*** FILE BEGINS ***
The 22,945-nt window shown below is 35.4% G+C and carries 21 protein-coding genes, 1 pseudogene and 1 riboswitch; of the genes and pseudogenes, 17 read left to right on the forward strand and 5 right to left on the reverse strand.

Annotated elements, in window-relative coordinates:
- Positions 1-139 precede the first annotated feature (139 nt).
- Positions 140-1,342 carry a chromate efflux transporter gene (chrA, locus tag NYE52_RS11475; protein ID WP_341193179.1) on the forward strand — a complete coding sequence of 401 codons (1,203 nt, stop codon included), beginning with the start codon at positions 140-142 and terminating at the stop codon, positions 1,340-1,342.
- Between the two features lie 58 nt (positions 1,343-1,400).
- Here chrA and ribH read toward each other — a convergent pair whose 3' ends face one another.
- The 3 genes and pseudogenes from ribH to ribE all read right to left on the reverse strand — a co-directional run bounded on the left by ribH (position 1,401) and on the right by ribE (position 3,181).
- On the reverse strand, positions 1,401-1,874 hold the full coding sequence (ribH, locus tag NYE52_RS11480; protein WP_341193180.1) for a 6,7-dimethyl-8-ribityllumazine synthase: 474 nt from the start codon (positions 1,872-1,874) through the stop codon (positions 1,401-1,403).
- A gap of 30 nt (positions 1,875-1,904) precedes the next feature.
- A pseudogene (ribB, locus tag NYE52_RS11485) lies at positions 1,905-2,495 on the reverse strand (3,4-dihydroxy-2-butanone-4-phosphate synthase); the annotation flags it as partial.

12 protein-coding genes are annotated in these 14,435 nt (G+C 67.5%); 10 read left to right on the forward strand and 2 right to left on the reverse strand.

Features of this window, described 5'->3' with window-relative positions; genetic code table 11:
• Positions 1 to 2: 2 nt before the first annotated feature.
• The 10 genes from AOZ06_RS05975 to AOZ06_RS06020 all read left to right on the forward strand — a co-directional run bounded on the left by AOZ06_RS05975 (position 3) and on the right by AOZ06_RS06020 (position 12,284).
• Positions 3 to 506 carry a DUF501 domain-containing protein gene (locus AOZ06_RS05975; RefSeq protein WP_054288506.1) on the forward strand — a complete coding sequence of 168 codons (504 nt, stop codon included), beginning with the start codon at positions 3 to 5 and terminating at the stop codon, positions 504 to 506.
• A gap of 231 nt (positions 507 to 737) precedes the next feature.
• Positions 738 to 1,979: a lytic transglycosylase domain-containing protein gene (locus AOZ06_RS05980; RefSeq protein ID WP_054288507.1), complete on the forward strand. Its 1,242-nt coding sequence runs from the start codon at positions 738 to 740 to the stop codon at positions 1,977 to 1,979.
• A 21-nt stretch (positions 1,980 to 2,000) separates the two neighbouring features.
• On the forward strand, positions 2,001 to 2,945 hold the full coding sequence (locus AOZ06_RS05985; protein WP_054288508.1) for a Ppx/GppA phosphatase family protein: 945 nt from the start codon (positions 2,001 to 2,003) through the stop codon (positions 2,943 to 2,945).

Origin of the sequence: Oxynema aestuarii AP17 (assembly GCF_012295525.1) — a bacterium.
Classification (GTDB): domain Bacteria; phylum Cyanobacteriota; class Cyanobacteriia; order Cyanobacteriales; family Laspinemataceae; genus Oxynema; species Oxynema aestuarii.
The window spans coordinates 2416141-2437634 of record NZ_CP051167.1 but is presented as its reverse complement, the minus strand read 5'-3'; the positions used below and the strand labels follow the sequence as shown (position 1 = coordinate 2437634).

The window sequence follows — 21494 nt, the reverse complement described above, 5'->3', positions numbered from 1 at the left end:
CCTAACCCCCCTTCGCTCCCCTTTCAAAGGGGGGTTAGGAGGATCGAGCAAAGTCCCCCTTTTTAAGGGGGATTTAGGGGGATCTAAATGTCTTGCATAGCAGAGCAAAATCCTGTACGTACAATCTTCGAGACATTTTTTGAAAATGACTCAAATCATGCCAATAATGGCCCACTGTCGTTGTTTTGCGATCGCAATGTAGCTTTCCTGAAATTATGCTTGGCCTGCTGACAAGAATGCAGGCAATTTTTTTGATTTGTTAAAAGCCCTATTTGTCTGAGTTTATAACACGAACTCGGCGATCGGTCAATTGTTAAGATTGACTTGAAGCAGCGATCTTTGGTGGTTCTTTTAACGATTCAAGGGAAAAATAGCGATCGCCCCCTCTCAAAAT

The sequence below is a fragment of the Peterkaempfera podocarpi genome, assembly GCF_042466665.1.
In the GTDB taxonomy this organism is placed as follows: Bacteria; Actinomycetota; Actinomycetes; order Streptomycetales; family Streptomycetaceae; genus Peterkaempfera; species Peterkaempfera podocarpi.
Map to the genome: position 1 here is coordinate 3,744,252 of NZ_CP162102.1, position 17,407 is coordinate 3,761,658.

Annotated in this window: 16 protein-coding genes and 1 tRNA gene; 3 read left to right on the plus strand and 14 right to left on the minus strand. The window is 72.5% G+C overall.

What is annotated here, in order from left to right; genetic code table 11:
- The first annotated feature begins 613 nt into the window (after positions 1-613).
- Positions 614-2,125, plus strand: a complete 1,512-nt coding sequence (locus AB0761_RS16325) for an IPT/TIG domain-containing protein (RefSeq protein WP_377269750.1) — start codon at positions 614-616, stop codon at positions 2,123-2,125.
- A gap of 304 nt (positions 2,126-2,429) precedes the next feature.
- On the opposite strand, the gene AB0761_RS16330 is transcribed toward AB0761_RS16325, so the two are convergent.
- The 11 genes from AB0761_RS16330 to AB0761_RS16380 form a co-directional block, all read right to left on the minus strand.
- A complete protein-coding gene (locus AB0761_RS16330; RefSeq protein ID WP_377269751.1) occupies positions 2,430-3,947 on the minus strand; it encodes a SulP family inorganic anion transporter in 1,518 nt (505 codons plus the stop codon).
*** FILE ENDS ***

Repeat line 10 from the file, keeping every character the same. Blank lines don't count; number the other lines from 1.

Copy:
- A pseudogene (ribB, locus tag NYE52_RS11485) lies at positions 1,905-2,495 on the reverse strand (3,4-dihydroxy-2-butanone-4-phosphate synthase); the annotation flags it as partial.